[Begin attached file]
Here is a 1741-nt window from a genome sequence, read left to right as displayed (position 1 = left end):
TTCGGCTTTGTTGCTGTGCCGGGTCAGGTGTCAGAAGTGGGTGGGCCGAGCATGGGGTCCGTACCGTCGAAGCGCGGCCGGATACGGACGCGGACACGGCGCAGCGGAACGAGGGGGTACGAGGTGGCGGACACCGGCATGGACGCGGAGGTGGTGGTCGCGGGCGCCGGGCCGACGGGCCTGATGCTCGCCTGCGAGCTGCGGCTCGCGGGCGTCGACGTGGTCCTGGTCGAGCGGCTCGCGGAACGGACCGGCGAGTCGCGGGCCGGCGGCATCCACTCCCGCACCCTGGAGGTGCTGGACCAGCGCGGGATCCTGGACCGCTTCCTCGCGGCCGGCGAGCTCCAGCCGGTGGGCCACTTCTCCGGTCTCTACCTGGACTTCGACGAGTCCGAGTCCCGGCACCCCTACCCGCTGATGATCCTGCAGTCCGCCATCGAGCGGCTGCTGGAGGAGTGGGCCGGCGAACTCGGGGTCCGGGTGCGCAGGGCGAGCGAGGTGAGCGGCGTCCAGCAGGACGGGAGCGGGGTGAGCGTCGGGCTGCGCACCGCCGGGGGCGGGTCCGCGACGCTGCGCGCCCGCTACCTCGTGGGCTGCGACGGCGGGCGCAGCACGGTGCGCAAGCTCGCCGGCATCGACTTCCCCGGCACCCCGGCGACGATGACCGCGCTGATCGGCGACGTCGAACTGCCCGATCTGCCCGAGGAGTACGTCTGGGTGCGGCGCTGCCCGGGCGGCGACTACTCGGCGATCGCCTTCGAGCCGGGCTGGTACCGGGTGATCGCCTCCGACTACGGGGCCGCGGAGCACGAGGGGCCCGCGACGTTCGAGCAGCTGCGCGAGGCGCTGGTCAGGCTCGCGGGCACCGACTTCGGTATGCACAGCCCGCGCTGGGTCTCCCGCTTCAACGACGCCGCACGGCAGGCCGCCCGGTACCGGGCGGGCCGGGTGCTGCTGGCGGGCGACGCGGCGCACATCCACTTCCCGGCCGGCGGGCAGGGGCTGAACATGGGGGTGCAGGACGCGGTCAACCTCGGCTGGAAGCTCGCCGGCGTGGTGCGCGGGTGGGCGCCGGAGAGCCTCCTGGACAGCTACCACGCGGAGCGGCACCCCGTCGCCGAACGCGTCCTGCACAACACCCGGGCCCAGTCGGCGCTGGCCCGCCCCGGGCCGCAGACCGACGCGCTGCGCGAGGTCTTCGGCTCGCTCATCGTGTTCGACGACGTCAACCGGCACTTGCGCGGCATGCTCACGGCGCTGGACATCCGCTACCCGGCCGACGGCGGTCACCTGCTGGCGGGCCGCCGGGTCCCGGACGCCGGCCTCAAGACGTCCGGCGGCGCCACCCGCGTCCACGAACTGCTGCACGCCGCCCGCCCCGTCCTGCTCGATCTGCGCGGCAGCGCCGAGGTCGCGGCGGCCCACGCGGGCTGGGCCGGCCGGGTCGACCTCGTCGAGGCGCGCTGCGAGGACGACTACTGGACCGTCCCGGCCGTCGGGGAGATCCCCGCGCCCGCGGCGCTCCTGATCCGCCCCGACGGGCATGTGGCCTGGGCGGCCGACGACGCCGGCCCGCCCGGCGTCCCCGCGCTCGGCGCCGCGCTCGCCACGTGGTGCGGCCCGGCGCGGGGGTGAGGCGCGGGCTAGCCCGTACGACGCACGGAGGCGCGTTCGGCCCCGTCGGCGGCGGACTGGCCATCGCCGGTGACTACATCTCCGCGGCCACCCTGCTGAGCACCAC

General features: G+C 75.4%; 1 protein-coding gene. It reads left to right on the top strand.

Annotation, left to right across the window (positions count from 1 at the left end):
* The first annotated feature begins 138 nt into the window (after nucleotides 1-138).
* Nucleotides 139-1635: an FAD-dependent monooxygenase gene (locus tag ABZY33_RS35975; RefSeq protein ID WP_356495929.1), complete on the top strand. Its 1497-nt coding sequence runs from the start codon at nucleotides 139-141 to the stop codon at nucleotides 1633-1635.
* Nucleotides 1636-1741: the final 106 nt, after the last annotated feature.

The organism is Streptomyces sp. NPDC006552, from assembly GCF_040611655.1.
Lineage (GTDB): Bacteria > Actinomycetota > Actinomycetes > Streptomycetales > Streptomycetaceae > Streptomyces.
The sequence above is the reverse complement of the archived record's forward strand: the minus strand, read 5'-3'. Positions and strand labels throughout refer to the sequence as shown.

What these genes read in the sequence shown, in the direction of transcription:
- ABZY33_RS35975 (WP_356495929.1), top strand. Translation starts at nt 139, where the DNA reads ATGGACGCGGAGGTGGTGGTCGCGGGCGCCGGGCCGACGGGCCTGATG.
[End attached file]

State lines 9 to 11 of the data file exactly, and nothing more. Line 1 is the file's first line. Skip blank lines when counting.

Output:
Lineage (GTDB): Bacteria > Actinomycetota > Actinomycetes > Streptomycetales > Streptomycetaceae > Streptomyces.
The sequence above is the reverse complement of the archived record's forward strand: the minus strand, read 5'-3'. Positions and strand labels throughout refer to the sequence as shown.

What these genes read in the sequence shown, in the direction of transcription: